Mathematics Stack Exchange is a question and answer site for people studying math at any level and professionals in related fields. Join them; it only takes a minute:

Sign up
Here's how it works:
  1. Anybody can ask a question
  2. Anybody can answer
  3. The best answers are voted up and rise to the top

What is the antiderivative of $(2x+7)^{1/2}$?

My understanding is that it would be $\frac 23 \times(2x+7)^{3/2}$ but according to the source I am working from the answer is $\frac 13 \times (2x+7)^{3/2}$.

share|cite|improve this question
11  
Differentiate your answer and you will see why. HINT: Chain rule. – mickep Mar 2 at 10:00
    
You probably forgot to process the coefficient of $x$. – Yves Daoust Mar 2 at 10:13
    
Why do I need to process the coefficient of x before I take the antiderivative? – user252704 Mar 2 at 11:57
    
Because it is going to be processed when you take the derivative. If it changes in one direction, it has to change in both directions, or else the derivative of an antiderivative wouldn't equal the original function. – kevinsa5 Mar 2 at 14:13

$$\int\sqrt{(2x+7)}dx$$

Set $t=2x+7$ and $dt=2dx$

$$=\frac 1 2\int\sqrt tdt=\frac{t^{3/2}}{3}+\mathcal C=\frac{(2x+7)^{3/2}}{3}+\mathcal C$$

share|cite|improve this answer
    
Why multiply it by 1/2 and also by 2? – user252704 Mar 2 at 12:01
4  
@user252704 its because $dt=2dx$...therefore $dx=\dfrac{dt}{2}$...now all we need to do is to plug in the values... – manshu Mar 2 at 12:39

Notice:

$$\int x^n\space\text{d}x=\frac{x^{1+n}}{1+n}+\text{C}$$



$$\int\sqrt{2x+7}\space\text{d}x=$$


Substitute $u=2x+7$ and $\text{d}u=2\space\text{d}x$:


$$\frac{1}{2}\int\sqrt{u}\space\text{d}u=\frac{1}{2}\int u^{\frac{1}{2}}\space\text{d}u=\frac{1}{2}\cdot\frac{u^{1+\frac{1}{2}}}{1+\frac{1}{2}}+\text{C}=\frac{u^{\frac{3}{2}}}{3}+\text{C}=\frac{(2x+7)^{\frac{3}{2}}}{3}+\text{C}$$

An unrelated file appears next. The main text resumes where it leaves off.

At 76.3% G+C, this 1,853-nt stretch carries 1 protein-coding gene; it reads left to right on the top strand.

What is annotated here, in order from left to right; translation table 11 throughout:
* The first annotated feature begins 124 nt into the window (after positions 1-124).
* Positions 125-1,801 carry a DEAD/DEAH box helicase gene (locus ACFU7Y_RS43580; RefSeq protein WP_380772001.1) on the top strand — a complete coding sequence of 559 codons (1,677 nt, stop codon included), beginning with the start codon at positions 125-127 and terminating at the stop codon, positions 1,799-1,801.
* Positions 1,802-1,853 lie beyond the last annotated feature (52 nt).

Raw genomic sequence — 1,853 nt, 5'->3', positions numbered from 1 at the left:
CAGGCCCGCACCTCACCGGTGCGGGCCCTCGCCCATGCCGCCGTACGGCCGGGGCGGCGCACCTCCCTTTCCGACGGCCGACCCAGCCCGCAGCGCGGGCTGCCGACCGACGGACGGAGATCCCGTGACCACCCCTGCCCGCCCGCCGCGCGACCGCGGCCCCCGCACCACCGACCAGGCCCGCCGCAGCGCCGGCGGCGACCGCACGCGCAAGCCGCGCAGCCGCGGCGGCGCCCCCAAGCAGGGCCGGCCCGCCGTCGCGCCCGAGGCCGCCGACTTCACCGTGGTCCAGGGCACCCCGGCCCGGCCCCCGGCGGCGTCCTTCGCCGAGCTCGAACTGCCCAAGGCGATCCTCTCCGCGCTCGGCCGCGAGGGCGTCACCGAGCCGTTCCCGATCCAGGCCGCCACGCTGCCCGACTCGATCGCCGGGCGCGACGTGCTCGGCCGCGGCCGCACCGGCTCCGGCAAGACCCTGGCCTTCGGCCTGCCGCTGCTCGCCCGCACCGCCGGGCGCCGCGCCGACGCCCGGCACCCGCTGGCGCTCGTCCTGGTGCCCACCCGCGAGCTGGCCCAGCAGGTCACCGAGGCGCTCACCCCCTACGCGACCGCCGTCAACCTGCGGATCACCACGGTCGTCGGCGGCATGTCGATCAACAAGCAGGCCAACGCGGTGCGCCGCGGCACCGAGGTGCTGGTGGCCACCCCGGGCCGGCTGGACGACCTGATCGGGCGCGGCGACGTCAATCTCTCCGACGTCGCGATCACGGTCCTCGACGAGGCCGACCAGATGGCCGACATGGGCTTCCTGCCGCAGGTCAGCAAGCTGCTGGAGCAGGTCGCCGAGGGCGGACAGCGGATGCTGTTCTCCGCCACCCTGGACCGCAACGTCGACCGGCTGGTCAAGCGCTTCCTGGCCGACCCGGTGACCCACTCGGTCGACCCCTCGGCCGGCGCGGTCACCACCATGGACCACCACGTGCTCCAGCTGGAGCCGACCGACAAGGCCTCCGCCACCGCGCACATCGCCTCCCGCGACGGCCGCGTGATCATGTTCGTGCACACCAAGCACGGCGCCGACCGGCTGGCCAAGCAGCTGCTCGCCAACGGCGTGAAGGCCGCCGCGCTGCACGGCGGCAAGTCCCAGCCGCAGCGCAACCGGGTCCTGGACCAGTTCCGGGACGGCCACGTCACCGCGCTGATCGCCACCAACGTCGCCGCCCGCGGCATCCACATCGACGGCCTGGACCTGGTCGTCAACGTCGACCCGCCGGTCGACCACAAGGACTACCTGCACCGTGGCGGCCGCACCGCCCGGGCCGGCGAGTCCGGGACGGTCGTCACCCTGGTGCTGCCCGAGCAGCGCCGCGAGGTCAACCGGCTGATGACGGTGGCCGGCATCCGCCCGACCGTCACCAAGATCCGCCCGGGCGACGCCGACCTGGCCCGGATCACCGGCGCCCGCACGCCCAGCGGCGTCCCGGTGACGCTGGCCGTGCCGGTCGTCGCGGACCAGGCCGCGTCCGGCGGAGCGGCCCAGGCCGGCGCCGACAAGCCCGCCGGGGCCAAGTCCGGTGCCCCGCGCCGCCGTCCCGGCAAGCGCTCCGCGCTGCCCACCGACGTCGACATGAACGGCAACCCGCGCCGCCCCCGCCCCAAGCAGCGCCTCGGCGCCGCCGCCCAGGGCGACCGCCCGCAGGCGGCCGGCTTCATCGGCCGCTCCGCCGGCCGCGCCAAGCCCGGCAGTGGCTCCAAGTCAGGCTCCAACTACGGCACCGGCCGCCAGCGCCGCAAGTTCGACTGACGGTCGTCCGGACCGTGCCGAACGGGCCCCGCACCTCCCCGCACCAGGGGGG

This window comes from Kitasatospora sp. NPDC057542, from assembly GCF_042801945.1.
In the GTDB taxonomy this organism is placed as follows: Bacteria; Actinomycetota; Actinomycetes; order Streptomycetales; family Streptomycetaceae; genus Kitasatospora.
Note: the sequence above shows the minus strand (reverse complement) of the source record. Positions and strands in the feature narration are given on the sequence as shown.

share|cite|improve this answer
    
Why multiply it by 1/2 and also by 2? – user252704 Mar 2 at 12:01
1  
To make the substitution clear – Jan Eerland Mar 2 at 12:59

$$(2x+7)^{1/2}=2^{1/2}(x+\frac72)^{1/2}\to2^{1/2}\frac1{\frac32}(x+\frac72)^{3/2}=\frac{2^{3/2}}3(x+\frac72)^{3/2}=\frac{(2x+7)^{3/2}}3.$$

share|cite|improve this answer
    
Why do I need to process the coefficient of x before I take the antiderivative? – user252704 Mar 2 at 11:58
    
I noticed that you didn't handle it properly so this is a workaround. – Yves Daoust Mar 2 at 12:13
    
@user252704, it's like the chain rule in reverse... (2x+7)^(1/2) is like f(g), where f(x) = x^(1/2) and g(x) = 2x+7, except here you have to remember to process the ANTIderivative of g instead of the derivative – sig_seg_v Mar 2 at 16:50

Your Answer

 
discard

By posting your answer, you agree to the privacy policy and terms of service.

Not the answer you're looking for? Browse other questions tagged or ask your own question.